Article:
WASHINGTON – Is there a psychiatrist in the house?
Like so many Americans, this columnist longs for the voice of another, the great and good Charles Krauthammer, who died last week, leaving us mortals to plod through the darkness without the light of his reasoned guidance.
A revered Washington Post colleague, Krauthammer was a psychiatrist as well as a Pulitzer Prize-winning columnist, a rare embodiment of exquisite logic and philosophical insight, as well as a wordsmith of enviable skill. Although I penned my tribute to the man while he was still living, he inevitably came to mind as I perused the morning mail and wondered about the extreme disconnect between how people have viewed the border crisis these past few weeks.
Though he never played the psychiatrist card, Krauthammer surely must have taken into account the psychological dimensions and ramifications of a given issue. It would be nearly remiss not to, given today’s ever-more partisan and tribal ways.
To wit: The crying child.
Most have seen the photo of a 2-year-old child sobbing as her mother is being patted down by a Border Patrol agent. This image, which would touch anyone’s heart, became an instant viral “infestation,” to borrow the president’s term for the migrant flow, and it quickly shifted the border debate from one of urgency to near hysteria.
For Democrats, the quintessential photo provided the ultimate bunker buster for the mid-term battles ahead. For Republicans, it was merely further evidence of the Fake News empire striking, yet again. The profanely unwise Ann Coulter even suggested that such children were actors trained by liberals.
Next came Time magazine’s newest cover, a powerful illustration showing the tiny tot standing alone before a looming President Trump, with the caption: “Welcome to America.”
During the small window between the photo’s global debut and the Time cover, fresh information surfaced clarifying that the child, though clearly upset, was not ultimately separated from her mother, as many would have inferred. You could practically hear the “Yahoos!” from the Oval Office to the Fox News headquarters.
For the rest of the world, the image remains iconic and understood as what was intended, presumably by the photographer, and surely by Time – a human symbol of a terrible policy gone awry. The fact that this little girl wasn’t taken away from her mother – hallelujah – doesn’t erase all the others who have been separated, nor does it alter the reality of suffering imposed on so many migrant families.
It does remind us, in the case of the photograph, that captions should be as complete as possible. Pictures are more powerful than a thousand words, to be sure, but journalism standards require as much accompanying information as we can get. In the viral social media world, this doesn’t always happen.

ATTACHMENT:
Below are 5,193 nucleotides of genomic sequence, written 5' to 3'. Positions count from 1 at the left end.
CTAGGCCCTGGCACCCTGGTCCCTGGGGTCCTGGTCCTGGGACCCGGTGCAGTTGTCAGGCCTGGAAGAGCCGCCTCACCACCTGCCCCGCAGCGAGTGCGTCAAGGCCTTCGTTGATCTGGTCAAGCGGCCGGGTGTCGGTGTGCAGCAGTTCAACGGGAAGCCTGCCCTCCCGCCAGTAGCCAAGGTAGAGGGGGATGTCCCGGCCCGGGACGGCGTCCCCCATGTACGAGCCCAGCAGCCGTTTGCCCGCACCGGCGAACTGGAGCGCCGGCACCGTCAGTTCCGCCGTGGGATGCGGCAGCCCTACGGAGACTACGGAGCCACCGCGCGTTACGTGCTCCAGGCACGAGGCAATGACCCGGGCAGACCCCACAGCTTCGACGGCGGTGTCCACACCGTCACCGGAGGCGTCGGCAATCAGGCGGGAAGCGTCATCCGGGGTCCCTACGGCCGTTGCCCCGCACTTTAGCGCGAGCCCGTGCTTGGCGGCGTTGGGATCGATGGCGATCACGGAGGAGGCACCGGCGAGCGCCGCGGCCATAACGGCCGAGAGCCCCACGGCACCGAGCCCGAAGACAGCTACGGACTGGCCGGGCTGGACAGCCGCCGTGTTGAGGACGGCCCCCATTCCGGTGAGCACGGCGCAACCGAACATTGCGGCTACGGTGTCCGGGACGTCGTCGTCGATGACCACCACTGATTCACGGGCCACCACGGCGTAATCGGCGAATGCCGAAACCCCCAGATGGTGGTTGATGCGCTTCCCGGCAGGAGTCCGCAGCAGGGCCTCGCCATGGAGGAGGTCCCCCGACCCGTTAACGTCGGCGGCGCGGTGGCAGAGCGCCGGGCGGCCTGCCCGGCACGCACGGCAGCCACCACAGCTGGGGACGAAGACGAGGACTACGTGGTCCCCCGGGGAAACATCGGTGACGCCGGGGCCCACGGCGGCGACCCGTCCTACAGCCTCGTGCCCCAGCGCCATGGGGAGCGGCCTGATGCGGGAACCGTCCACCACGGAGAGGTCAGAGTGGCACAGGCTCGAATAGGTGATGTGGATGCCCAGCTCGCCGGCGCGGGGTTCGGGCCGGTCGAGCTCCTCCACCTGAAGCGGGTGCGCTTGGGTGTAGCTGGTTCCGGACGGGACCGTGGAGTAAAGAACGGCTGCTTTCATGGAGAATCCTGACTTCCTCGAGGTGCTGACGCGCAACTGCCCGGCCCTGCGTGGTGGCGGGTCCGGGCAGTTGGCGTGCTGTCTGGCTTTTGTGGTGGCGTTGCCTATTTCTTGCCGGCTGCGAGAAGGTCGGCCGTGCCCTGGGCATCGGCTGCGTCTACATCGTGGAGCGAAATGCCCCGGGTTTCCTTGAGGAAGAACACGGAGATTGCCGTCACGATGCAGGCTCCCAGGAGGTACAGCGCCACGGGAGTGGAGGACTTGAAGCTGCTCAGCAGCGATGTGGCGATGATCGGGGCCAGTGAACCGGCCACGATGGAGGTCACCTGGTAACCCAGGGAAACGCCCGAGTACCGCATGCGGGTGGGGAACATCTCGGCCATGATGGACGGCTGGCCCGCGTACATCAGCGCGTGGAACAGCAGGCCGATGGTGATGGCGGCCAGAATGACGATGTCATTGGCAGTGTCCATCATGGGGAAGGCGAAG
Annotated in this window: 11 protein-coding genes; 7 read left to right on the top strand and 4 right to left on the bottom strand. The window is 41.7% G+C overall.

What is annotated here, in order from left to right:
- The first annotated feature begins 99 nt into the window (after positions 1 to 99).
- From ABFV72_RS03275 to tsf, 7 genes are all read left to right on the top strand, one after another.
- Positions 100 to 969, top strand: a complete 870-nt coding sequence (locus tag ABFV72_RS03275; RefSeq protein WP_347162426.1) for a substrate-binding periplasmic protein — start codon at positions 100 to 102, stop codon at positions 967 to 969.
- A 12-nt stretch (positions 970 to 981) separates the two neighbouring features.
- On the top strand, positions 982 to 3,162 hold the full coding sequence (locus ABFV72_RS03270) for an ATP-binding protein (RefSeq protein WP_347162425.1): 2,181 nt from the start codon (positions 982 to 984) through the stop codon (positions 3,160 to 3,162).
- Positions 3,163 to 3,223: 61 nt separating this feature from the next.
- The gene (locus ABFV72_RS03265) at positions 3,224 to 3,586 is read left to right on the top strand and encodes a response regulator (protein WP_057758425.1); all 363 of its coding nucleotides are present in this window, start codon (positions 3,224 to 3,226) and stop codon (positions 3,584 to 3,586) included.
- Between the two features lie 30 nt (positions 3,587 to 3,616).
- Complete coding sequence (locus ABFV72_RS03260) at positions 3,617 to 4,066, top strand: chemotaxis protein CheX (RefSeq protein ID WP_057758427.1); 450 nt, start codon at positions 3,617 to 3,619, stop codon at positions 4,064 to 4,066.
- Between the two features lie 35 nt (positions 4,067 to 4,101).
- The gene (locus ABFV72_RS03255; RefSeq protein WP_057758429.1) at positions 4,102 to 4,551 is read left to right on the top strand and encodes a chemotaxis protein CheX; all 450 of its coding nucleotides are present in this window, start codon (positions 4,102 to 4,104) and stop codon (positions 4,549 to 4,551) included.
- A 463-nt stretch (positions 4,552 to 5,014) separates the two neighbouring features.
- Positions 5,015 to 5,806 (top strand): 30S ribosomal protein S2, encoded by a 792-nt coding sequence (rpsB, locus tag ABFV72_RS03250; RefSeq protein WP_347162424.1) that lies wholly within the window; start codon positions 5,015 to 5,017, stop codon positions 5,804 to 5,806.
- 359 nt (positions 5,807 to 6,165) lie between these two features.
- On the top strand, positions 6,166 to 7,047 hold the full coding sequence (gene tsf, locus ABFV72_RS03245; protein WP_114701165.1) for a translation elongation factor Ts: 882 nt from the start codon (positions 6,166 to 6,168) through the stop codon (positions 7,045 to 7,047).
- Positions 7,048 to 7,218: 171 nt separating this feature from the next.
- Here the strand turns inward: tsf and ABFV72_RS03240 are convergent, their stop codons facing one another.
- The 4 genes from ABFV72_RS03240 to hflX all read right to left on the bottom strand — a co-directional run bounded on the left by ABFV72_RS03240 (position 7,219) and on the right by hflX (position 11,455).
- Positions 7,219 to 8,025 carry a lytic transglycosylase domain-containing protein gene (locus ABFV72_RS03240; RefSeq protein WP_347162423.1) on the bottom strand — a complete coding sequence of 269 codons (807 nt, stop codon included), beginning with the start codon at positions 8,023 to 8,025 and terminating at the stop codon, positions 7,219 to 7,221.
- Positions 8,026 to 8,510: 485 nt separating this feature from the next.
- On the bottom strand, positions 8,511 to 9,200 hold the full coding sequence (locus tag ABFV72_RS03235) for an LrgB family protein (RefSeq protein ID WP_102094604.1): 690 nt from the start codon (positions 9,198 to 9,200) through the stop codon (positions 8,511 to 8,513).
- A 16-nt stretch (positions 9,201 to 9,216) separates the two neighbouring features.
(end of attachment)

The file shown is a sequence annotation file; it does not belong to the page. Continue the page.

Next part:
As for Time, an illustration, like a cartoon, isn’t meant to be taken literally. It is, after all, a figurative representation.
Whatever the fallout, the photo served a noble purpose in helping organize people’s outrage, no doubt leading Trump to issue an executive order Wednesday to end the separation abuse. Unfortunately, the image of this poor, innocent child will be used by both sides to advance political purposes.
Meanwhile, 2,300 children have been separated and housed, who-knows-where? In at least some cases, officialdom hasn’t a clue. This should be appalling to anyone with a heartbeat, but guess what? It isn’t.
The disconnect mentioned earlier is confirmed both by my mailbag and by recent polling that shows up to 58 percent of Republicans supported the separation policy, while two-thirds of Americans overall did not.
This data is reflected in letters from which two clear perspectives emerge: One, the crying child is an obvious metaphor for a terrible policy; two, this particular child was not separated from her mother and, therefore, everything else reported from the border can be dismissed as liberal/Marxist propaganda.
As a charitable concession commensurate with the moment, let’s assume that anyone can entertain the following two thoughts at once: It is possible to both honor the law and other people’s basic human rights.
Yes, of course, the migrating parents are responsible for bringing their young children to the border without documentation, but theirs is a sin born mostly of desperation; ours is a sin of volition, lacking even ordinary logic or a philosophy of compassion, both of which are today in scarcer supply with the departure of one Dr. Krauthammer.
Oh, dear Charles, to read your mind.
Kathleen Parker writes a twice-weekly column on politics and culture for The Washington Post. She received the Pulitzer Prize for Commentary In 2010. Reach her at firstname.lastname@example.org. © 2018 The Washington Post Writers Group